Kenneth Smith spent almost 30 years in prison. On January 12, 1990, he murdered Green T. Johnson in Detroit.

Prosecutors of Wayne County stated that he did it to get money and drugs from the deceased.

The house was known for selling cannabis. On that day, Smith, accompanied by his friends, planned to rob the place. Smith was armed. He got to the door around 10 p.m. and inquired about “some herbs.” After he got the answer that there wasn’t any, he unwillingly departed.

All these facts were in the letter that the Prosecutor’s Office filed opposing Smith’s discharge.

After a while, Smith suddenly appeared at the front patio, surprisingly attacked Johnson putting his arms around the victim, like hugging him, and then fired a bullet in his head. Prosecutors stated that after stepping inside from the patio, he proceeded shooting at the other two tenants.

He then bludgeoned with his pistol another victim to get marijuana and money. Subsequently, he left the scene with about $2,000 in narcotics. According to Smith’s testimony given at November commutation review, he split his loot in three equal parts with his companions.

Furthermore, Smith described all the details of the murder and stated that at that time he wasn’t aware of what he had done.

At the time of the hearing, Smith was already 28 years in prison. He is now 47 years old. Last winter, he was granted commutation by the Governor at the time, Rick Snyder.

Afterward, Smith was pardoned in March. He was unreachable for an interview.

Previous four reviews, even one in 2016, pointed out that there was no slightest intention for parole. Earlier in 2018, the parole board voted commonly to recommend dismiss of Smith’s request to Snyder. Then Snyder himself denied the application in April last year.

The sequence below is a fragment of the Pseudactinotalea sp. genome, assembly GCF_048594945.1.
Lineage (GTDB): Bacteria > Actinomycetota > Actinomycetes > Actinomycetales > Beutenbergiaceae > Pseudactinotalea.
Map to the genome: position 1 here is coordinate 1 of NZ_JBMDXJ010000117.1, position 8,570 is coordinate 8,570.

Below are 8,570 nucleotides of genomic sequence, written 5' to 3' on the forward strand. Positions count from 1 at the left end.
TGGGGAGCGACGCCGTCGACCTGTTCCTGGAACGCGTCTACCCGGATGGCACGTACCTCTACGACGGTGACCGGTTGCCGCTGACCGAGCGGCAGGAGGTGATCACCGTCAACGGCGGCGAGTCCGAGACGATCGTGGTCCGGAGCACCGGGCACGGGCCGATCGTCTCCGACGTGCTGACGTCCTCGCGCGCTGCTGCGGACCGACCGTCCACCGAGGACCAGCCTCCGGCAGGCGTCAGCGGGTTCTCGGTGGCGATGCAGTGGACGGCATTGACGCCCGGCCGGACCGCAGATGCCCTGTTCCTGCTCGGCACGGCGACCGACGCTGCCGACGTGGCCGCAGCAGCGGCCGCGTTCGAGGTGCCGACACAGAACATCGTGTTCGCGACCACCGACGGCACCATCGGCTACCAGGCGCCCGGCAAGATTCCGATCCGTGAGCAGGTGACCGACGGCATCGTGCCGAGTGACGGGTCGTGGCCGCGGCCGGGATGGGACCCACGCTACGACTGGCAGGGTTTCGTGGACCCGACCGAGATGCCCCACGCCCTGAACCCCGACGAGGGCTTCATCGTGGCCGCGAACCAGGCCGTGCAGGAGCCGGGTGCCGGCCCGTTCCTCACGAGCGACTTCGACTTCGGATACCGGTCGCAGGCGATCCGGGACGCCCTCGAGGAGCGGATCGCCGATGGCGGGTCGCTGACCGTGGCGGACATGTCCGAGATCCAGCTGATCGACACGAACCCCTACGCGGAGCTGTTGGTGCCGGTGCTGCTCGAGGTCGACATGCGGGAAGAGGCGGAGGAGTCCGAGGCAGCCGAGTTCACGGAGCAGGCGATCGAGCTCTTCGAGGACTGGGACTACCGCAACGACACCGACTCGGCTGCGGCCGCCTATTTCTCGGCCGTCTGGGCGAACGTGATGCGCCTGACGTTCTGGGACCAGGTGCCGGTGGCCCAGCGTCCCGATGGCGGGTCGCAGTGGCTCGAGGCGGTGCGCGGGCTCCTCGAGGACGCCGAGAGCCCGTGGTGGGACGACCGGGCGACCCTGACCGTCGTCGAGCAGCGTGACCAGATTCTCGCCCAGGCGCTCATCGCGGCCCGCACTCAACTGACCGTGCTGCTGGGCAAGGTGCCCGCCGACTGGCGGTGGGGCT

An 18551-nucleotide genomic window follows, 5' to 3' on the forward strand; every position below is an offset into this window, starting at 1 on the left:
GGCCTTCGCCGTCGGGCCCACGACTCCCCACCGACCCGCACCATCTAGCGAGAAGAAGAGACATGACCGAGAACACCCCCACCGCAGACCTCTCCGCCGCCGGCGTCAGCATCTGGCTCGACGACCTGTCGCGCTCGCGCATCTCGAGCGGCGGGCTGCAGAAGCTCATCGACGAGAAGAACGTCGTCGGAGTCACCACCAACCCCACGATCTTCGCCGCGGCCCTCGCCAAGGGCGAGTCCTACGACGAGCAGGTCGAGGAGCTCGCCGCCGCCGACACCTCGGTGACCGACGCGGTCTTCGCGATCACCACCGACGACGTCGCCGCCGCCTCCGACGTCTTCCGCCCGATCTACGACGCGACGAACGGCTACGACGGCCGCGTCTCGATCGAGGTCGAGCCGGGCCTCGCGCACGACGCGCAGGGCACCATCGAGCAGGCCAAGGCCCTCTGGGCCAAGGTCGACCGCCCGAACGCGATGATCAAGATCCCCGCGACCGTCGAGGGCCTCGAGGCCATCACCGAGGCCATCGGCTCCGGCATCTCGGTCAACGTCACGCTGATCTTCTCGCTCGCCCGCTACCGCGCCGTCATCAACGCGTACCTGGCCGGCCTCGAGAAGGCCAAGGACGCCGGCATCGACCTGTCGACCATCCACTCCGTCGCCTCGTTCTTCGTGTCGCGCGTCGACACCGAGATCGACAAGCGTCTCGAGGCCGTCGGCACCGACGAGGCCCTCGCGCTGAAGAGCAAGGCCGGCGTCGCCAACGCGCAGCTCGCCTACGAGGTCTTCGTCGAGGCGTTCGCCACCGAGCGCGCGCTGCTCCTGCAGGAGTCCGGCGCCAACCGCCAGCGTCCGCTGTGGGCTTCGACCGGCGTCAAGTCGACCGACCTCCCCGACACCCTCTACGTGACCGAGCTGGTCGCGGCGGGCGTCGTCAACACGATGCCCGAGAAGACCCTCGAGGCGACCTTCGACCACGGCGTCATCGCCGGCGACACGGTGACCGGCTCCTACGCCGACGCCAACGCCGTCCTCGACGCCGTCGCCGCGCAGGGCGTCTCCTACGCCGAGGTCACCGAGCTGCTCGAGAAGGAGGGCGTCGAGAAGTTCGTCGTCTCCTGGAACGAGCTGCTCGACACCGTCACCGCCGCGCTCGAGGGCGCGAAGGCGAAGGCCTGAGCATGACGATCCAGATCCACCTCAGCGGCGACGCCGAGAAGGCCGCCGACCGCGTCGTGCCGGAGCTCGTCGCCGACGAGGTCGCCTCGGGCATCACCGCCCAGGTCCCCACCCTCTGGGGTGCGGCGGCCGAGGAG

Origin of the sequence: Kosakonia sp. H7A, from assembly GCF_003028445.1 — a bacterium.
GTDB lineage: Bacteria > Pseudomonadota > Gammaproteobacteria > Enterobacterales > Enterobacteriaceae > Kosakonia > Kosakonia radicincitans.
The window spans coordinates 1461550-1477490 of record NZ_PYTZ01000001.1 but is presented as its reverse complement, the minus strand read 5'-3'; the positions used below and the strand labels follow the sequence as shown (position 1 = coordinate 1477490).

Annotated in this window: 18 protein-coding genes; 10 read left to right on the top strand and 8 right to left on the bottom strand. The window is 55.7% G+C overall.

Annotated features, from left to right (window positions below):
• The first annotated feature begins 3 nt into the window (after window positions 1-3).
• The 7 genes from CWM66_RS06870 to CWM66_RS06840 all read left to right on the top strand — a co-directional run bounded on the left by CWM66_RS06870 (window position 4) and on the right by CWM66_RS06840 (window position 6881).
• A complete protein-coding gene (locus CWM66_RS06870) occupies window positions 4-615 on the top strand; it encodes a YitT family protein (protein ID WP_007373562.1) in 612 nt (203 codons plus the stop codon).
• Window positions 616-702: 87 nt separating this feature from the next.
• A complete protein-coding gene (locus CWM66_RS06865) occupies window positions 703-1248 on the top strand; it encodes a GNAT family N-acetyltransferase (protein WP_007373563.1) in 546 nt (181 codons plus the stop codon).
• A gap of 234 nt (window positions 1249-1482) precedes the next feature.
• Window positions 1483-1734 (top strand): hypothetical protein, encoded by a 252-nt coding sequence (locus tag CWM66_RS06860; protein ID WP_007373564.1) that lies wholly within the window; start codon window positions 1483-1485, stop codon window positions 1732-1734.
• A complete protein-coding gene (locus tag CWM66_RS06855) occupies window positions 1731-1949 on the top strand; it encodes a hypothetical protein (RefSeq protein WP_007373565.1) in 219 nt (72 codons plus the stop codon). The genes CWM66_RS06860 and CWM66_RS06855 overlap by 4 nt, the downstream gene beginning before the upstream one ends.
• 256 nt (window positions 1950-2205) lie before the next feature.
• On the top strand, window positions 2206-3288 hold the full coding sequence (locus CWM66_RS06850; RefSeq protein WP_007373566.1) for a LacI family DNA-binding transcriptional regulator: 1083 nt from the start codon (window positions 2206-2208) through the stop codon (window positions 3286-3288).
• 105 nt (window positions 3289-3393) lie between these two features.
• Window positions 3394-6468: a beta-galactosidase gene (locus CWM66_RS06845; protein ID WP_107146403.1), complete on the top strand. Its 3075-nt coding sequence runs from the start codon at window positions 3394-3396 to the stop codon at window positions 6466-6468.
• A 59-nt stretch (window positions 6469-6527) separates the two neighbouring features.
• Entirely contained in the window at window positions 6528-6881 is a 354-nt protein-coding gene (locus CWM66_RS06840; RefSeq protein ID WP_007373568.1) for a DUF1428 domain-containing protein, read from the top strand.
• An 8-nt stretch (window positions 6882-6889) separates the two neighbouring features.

Prosecutors criticized Smith’s release. They said that Smith had a long history of crime and dependency on the criminal lifestyle while living outside. His acts were atrocious, and he was so egotistical and greedy that all his demeanor progressively led to murder.

In November, Smith stated that he now has great faith and respect for rules and he was sincerely remorseful.

He added that he is fully aware that nothing he says or do won’t bring back his victim. He couldn’t take away the pain and heal the family’s broken hearts. He furthermore stated that at the time of the crime, he didn’t have any respect for the law.

After his words, he grew up in a broken home and raised by parents who were drug abusers. They are deceased now. His childhood was all about selling drugs and getting stoned.

Moreover, he started to sell narcotics when he was ten years old. At 12 came drinking and using drugs. Because he was selling heroin and crack, he was expelled from high school. He was in the 10th grade.

He thought that it was a proper way of living because he was able to look after himself, admitted Smith. He added that he acknowledged his guilt before 15 years and that the community can feel safe because people that he is socializing now are entirely different.

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